There were months when I didn’t touch the list. But I updated it more consistently than you would think, considering it took me five full years to finish it. And now that I’m finally done, I’ve discovered that the complete list of goals paints a fascinating self-portrait that is uniquely my own.
That’s one reason creating a list of goals for your life can be such a powerful tool for growth. Completing the exercise taught me several things about myself I wouldn’t have known if I hadn’t taken the time to write down all the crazy dreams I had for my life.
I discovered something else along the way that I don’t think would have happened if I hadn’t taken the time to make the list. I actually started accomplishing some of the items on my list. Would I have the life I have now if I hadn’t opened my heart enough to dream that someday I might? I honestly don’t think so.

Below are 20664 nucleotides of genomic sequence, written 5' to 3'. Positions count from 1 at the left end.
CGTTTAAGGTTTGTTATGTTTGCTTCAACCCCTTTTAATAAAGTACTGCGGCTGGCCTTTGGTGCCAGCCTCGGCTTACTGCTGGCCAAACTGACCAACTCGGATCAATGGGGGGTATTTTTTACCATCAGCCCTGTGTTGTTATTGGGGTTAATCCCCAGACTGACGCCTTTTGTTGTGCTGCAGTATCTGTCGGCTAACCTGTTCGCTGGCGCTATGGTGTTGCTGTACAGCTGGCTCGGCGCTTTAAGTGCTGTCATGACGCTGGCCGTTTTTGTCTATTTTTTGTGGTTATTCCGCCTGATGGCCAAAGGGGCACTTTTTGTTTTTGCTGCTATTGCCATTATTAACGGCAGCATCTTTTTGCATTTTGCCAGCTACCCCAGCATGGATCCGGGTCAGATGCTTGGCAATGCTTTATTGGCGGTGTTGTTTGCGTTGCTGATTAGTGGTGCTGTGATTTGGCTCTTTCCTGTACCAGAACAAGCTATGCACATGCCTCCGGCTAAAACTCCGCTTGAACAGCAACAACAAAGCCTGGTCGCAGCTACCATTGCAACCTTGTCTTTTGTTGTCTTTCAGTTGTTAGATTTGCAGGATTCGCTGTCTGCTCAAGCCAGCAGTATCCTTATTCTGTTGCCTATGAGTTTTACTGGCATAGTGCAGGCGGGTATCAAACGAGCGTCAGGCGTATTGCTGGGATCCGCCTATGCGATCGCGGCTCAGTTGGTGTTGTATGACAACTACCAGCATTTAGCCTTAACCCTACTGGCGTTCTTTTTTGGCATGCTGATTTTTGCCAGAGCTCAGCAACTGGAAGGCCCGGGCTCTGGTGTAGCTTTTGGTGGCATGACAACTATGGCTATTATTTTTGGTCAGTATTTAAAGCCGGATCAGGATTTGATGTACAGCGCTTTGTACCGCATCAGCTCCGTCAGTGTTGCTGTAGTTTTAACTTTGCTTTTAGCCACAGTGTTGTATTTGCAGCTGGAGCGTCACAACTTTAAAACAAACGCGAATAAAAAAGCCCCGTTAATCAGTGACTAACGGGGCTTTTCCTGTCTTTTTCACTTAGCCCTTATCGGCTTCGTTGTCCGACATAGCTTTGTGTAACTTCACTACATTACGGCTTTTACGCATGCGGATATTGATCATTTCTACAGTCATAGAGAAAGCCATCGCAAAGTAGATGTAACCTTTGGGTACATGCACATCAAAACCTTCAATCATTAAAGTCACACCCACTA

So I encourage you to make your own life goals list! Here’s why it can be a great tool for you too.
What is a Life Goals List?
Simply put, it’s a list of things you want to achieve before you die. Write down everything you want to accomplish without worrying whether it’s realistic or how you will achieve your goal.
Some experts recommend breaking the list into different areas. Jack Canfield recommends breaking your list into seven areas:
- Business & Career
- Health & Fitness
- Fun & Recreation
- Contributions (Making a Difference in the World)
I didn’t consciously break my list into these categories. However, as I review my list, I see that I picked goals in each of these areas. If you’re having a hard time coming up with items for your list, thinking of your dreams for each of these categories can help spark some inspiration.